Other campaigns and groups worth checking out include AAVS, Animals Australia, The Bunny Alliance, BUAV, The European Coalition to End Animal Experiments, Humane Research Australia, The Italian Anti-Vivisection Society, NAVS, New England Anti-Vivisection Society, The New Zealand Anti-Vivisection Society, PETA, SAFE New Zealand, and Stop Huntingdon Animal Cruelty.
P.S. I devote Chapter 3 of my new book Bleating Hearts to vivisection—it’s a chapter that took me a year to research and write. You can download the book from Amazon, Barnes & Noble, or iTunes, or buy a hardcopy from your local bookstore.Follow @markhawthorne
With Easter just days away, a lot of parents are thinking of ways to give their children a little holiday joy. Chocolate is a nice treat (at least when it’s not tainted by animal cruelty and child slavery), as are vegan jelly beans. But many well-meaning people think this is the perfect time of year to bring home a rabbit for their kids. Not only is this usually a terrible idea—countless rabbits end up abandoned after children become bored or Mom and Dad discover the animals require as much attention as a dog or cat—but many parents buy a bunny from a pet store rather than adopting from a shelter or rescue group. (Ouch.) It seems parents believe rabbits, children, and Easter are a perfect combination.
This is the kind of myth Tracy Martin has worked to disabuse people of since 2005, when she founded an education campaign called Rabbitron, named for a bunny she brought home many years ago. “Sadly, when I had her I did everything wrong,” says Tracy. “Wrong food, housing, and care. I just didn’t know any better. Later, when I learned more about rabbits and I realized my mistakes, I was inspired to try to educate others on what rabbits need to be healthy and happy. I also wanted to make others aware of the plight of rabbits at Easter, when so many are purchased only to be discarded afterward. My rescued rabbits have taught me so much—they even inspired me to become vegan.”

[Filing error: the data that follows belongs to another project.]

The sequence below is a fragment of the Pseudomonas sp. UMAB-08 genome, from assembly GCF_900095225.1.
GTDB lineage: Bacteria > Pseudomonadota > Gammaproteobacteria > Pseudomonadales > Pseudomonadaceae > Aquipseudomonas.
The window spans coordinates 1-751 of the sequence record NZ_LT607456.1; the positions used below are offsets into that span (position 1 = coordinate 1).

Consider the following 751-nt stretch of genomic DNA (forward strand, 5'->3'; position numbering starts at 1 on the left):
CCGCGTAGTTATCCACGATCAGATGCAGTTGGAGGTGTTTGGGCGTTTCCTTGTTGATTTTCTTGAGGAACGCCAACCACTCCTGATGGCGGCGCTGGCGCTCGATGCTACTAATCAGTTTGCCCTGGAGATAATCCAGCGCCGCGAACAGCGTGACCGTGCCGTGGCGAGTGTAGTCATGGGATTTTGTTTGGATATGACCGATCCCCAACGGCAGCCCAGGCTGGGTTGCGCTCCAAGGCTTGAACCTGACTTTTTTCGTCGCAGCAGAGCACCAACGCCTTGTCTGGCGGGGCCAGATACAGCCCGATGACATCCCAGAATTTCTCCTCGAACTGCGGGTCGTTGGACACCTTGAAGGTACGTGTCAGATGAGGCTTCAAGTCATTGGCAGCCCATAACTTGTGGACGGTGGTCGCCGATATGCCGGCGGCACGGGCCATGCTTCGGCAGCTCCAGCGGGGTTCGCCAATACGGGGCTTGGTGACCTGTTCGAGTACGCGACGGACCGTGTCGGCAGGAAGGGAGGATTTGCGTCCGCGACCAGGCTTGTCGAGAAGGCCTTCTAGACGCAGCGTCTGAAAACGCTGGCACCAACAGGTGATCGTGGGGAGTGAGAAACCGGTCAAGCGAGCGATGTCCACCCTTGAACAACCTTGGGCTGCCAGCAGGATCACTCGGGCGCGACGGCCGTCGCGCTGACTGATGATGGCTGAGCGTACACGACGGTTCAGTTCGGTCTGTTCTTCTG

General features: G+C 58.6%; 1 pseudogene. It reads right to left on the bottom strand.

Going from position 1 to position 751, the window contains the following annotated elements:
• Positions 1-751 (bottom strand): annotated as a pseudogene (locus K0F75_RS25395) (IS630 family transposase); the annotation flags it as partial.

A skilled graphic designer, Tracy uses her talents to create vivid ads that are displayed on buses, in newspapers, and on billboards around her Spokane, Washington, community. She’s even done some public-service announcements for television. “I try to reach more people through my Rabbitron Facebook page, as well as taking every opportunity to do radio and TV interviews as they come up to try to reach as many people as possible. Besides the campaign, I also answer questions about rabbits online and conduct ‘bunny tours’ in my home to show people what it’s like to live with rabbits.” Tracy and her husband not only care for 20 rabbits, they also share their home with pigeons, hens, dogs, and cats.
Tracy used to fund the Rabbitron campaign on her own, saving money all year. “In recent years I have been able to get some help with donations from friends and people who want to help,” she says. “Also, after partnering with River’s Wish Animal Sanctuary, we pool our resources to benefit the campaign as well as spread awareness for the sanctuary.” River’s Wish primarily rescues rabbits, though they are also home to horses, chickens, goats, and pigs. The sanctuary adheres to the House Rabbit Society standards and philosophy for rabbit adoptions, which means potential rabbit adopters must first understand the responsibilities involved in living with a house rabbit.
So what’s the biggest misconception people have about living with rabbits? I ask. “I think the biggest misconception is that people have no idea how fun and silly and opinionated rabbits are,” says Tracy. “I think most people’s interactions with rabbits are limited to looking at them in a cage. They are not seeing what rabbits are all about, the personalities they have, and that they are just as personable and fun as the dogs and cats they are familiar with.”Follow @markhawthorne